Detroit powers that be have officially deemed the area industrial now. Now that its citizenry has largely relocated, or died, some due to the pollutants brought in by those "We'll provide jobs!" industries. The same industries that took a thriving village, complete with a clean, often fished river , annual festivals, strong family ties and an identity unique to this part of the country and turned it into what too many people think about when they think about Detroit. A long road from thriving to devastated, and a really sad one as well. There is no hindsight here, it's too late for that.
As we were turning into the neighborhood, Karen was explaining some of the history of Delray, including the fact that her father was baptized in one of the churches there, when we saw this pony.
|No church for you today|
|Some of the churches are still open|
|The Fire Department is the spiffiest place in town|
|With its large Hungarian population (originally) there is a strong influence on the architecture of a number of the church buildings and homes. I don't know much about Hungarian culture except the food, but I like the domed steeples.|
|In the midst of this wasteland, someone is still smelling the roses|
|One of many many burned out homes|
|I'm not sure why this particular house made me so sad. Maybe it is that the potential is still there, so close and tragically too far away. I wanted to go inside but that was not happening.|
|There are still people living in Delray, probably not too many, but when your home value is in four figure digits, alternatives aren't easy.|
|A no longer functioning bridge|
|A few signs, just in case you don't get the point that it is not open for traffic|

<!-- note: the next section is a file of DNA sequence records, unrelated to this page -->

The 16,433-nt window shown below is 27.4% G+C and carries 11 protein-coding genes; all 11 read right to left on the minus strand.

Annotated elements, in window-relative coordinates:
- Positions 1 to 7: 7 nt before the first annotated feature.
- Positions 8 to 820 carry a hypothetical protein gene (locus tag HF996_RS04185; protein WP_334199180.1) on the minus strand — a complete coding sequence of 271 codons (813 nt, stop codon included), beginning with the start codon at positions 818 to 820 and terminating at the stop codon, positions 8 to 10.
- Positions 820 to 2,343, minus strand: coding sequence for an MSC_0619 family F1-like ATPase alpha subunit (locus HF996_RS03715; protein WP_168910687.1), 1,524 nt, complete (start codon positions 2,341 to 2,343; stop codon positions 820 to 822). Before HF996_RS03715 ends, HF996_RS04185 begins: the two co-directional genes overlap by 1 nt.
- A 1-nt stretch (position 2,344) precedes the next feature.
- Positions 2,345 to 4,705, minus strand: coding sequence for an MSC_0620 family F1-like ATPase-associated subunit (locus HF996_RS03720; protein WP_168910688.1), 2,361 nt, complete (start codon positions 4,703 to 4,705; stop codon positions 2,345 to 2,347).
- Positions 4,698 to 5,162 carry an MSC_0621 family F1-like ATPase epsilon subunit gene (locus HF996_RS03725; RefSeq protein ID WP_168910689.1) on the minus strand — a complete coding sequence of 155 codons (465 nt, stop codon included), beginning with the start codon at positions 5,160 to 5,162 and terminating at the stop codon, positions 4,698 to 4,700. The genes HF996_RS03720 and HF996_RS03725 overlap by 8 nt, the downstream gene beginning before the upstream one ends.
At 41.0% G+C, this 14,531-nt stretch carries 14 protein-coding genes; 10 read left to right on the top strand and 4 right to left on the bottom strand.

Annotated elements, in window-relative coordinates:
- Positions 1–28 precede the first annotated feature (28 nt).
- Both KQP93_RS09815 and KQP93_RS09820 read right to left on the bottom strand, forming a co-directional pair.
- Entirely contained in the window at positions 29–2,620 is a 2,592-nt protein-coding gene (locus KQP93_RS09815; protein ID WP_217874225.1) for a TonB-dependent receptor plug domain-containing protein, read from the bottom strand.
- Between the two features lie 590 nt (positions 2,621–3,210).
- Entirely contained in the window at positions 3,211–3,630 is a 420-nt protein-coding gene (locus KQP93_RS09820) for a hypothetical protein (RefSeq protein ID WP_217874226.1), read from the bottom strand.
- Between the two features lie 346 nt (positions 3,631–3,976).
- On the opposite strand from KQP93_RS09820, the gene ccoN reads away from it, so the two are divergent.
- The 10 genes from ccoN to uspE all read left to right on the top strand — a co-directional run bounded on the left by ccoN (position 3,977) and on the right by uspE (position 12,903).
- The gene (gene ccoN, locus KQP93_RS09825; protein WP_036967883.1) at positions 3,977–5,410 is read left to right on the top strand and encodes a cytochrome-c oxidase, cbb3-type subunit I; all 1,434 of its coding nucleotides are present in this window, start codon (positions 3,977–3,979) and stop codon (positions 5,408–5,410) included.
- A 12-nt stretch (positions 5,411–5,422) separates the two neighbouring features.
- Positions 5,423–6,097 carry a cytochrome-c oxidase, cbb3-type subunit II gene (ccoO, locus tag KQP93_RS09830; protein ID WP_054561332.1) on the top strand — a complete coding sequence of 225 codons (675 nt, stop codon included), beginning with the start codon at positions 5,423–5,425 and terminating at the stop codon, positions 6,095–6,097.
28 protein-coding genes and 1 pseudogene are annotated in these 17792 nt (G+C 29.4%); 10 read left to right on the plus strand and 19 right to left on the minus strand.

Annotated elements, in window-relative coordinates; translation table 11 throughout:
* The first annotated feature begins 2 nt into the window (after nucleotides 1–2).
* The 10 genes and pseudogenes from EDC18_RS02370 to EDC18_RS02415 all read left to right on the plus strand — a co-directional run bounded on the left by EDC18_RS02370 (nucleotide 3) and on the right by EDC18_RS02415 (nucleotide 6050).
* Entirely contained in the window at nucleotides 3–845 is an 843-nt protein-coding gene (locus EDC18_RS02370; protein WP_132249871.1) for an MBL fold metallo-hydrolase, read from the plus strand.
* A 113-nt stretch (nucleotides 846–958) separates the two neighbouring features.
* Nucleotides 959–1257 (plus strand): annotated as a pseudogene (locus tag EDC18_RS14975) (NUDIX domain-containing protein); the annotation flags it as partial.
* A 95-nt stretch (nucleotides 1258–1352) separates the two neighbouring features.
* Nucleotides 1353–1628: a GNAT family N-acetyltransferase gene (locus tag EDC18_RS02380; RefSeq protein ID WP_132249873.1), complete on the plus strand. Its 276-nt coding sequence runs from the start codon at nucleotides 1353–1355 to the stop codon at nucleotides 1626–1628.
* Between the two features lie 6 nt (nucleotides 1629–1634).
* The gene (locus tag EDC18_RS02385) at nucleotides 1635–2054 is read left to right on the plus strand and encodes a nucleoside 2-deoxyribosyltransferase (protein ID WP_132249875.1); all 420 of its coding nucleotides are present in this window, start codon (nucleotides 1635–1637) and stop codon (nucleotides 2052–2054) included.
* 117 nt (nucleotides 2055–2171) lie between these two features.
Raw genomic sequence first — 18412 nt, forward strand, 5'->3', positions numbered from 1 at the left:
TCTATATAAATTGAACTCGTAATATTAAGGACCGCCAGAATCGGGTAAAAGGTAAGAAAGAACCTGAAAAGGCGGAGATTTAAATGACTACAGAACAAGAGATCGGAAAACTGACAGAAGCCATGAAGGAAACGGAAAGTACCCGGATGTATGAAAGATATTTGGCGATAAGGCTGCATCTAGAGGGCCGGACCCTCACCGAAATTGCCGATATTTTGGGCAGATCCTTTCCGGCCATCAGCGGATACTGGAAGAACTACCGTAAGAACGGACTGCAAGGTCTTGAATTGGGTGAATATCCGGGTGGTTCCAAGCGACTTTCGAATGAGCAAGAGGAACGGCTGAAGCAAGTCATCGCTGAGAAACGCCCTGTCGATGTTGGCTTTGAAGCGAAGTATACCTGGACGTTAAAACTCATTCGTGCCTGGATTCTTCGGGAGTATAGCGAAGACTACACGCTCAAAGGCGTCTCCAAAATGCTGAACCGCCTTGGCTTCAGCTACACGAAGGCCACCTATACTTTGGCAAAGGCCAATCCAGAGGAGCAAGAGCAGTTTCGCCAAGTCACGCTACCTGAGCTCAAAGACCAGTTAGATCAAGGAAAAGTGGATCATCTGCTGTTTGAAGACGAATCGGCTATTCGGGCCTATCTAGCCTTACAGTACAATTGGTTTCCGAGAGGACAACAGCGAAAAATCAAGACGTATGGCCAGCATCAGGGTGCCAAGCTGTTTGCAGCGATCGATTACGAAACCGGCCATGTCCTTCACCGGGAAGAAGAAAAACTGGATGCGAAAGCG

|That is not incense|
|This is a tributary of the Rouge River. I don't think I'd go fishing here.|
|Closed for who knows how long, yet still painted. Good for whoever is doing that!|
There isn't much about the Angel in Delray art project that happened in 2004, but there were about 40 or 50 angel figures cut out and painted, then placed on both still used and abandoned buildings. They are one more of Delray's poignant visuals.
"The last vestige of old Delray is the Delray Café, located at 8032 Jefferson and still serving authentic Hungarian and Polish cuisine. Because of the junction of several railroad lines, a vintage railroad switching tower off Dearborn Avenue — the last staffed one inside city boundaries — is a favorite site for local train enthusiasts." from Old Delray.
The last vestige is now closed.
|Karen noticed this decorative touch. I was snapping fast and watching big barking dogs.|
|Even the Fire Dept. has its angel. No doubt they could use a few more.|
Have a take no prisoners Thursday. Do something tactical.